“You know, of course, that I am not a doctor?”

“I know,” I said; “Signer Cellini explained to me.”

“Ah!” and Heliobas smiled. “Raffaello explained as much as he might; but not everything. I must tell you I have a simple pharmacopoeia of my own — it contains twelve remedies, and only twelve. In fact there me no more that are of any use to the human mechanism. All are made of the juice of plants, and six of them are electric. Raffaello tried you with one of them, did he not?”

As he put this question, I was aware of a keenly inquiring look sent from the eyes of my interrogator into mine.

“Yes,” I answered frankly, “and it made me dream, and I dreamt of YOU.”

Heliobas laughed lightly.

“So! — that is well. Now I am going in the first place to give you what I am sure will be satisfactory information. If you agree to trust yourself to my care, you will be in perfect health in a little less than a fortnight — but you must follow my rules exactly.”

I started up from my seat.

“Of course!” I exclaimed eagerly, forgetting all my previous fear of him; “I will do all you advise, even if you wish to magnetize me as you magnetized Signor Cellini!”

“I never MAGNETIZED Raffaello,” he said gravely; “he was on the verge of madness, and he had no faith whereby to save himself. I simply set him free for a time, knowing that his was a genius which would find out things for itself or perish in the effort. I let him go on a voyage of discovery, and he came back perfectly satisfied. That is all. You do not need his experience.”

“How do you know?” I asked.

“You are a woman — your desire is to be well and strong, health being beauty — to love and to be beloved — to wear pretty toilettes and to be admired; and you have a creed which satisfies you, and which you believe in without proofs.”

There was the slightest possible tinge of mockery in his voice as he said these words. A tumultuous rush of feelings overcame me. My high dreams of ambition, my innate scorn of the trite and commonplace, my deep love of art, my desires of fame — all these things bore down upon my heart and overcame it, and a pride too deep for tears arose in me and found utterance.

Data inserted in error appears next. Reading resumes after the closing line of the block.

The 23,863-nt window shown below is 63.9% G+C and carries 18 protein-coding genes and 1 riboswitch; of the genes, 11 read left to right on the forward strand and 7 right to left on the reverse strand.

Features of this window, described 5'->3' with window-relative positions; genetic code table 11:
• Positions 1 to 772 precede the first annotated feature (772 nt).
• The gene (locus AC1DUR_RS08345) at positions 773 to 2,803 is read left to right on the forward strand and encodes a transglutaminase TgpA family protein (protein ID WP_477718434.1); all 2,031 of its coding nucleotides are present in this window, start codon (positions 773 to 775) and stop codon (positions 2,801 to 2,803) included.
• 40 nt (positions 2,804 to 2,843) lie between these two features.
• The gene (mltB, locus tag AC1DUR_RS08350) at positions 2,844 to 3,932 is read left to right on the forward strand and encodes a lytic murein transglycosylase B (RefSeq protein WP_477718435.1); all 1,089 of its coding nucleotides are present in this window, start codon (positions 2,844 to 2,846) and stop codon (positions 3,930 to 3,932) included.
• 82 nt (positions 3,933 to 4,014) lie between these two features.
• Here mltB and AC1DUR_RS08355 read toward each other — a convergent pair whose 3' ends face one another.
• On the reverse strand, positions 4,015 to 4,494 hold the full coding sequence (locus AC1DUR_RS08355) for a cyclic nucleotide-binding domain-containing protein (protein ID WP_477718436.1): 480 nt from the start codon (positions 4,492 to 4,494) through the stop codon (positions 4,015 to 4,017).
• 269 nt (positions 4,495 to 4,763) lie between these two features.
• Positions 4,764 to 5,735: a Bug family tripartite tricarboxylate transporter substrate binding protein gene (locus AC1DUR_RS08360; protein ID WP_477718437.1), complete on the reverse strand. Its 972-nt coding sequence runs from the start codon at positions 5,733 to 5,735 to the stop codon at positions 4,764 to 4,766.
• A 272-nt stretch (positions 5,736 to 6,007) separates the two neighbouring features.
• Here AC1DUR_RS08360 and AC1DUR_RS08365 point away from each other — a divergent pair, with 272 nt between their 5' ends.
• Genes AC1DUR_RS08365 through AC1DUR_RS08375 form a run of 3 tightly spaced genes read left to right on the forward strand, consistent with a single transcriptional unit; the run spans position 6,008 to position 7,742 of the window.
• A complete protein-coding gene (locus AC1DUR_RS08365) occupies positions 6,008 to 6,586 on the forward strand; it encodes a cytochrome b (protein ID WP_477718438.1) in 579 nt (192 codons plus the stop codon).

“You think I am so slight and weak a thing!” I exclaimed. “YOU, who profess to understand the secrets of electricity — you have no better instinctive knowledge of me than that! Do you deem women all alike — all on one common level, fit for nothing but to be the toys or drudges of men? Can you not realize that there are some among them who despise the inanities of everyday life — who care nothing for the routine of society, and whose hearts are filled with cravings that no mere human love or life can satisfy? Yes — even weak women are capable of greatness; and if we do sometimes dream of what we cannot accomplish through lack of the physical force necessary for large achievements, that is not our fault but our misfortune. We did not create ourselves. We did not ask to be born with the over-sensitiveness, the fatal delicacy, the highly-strung nervousness of the feminine nature. Monsieur Heliobas, you are a learned and far-seeing man, I have no doubt; but you do not read me aright if you judge me as a mere woman who is perfectly contented with the petty commonplaces of ordinary living. And as for my creed, what is it to you whether I kneel in the silence of my own room or in the glory of a lighted cathedral to pour out my very soul to ONE whom I know exists, and whom I am satisfied to believe in, as you say, without proofs, save such proofs as I obtain from my own inner consciousness? I tell you, though, in your opinion it is evident my sex is against me, I would rather die than sink into the miserable nonentity of such lives as are lived by the majority of women.”

I paused, overcome by my own feelings. Heliobas smiled.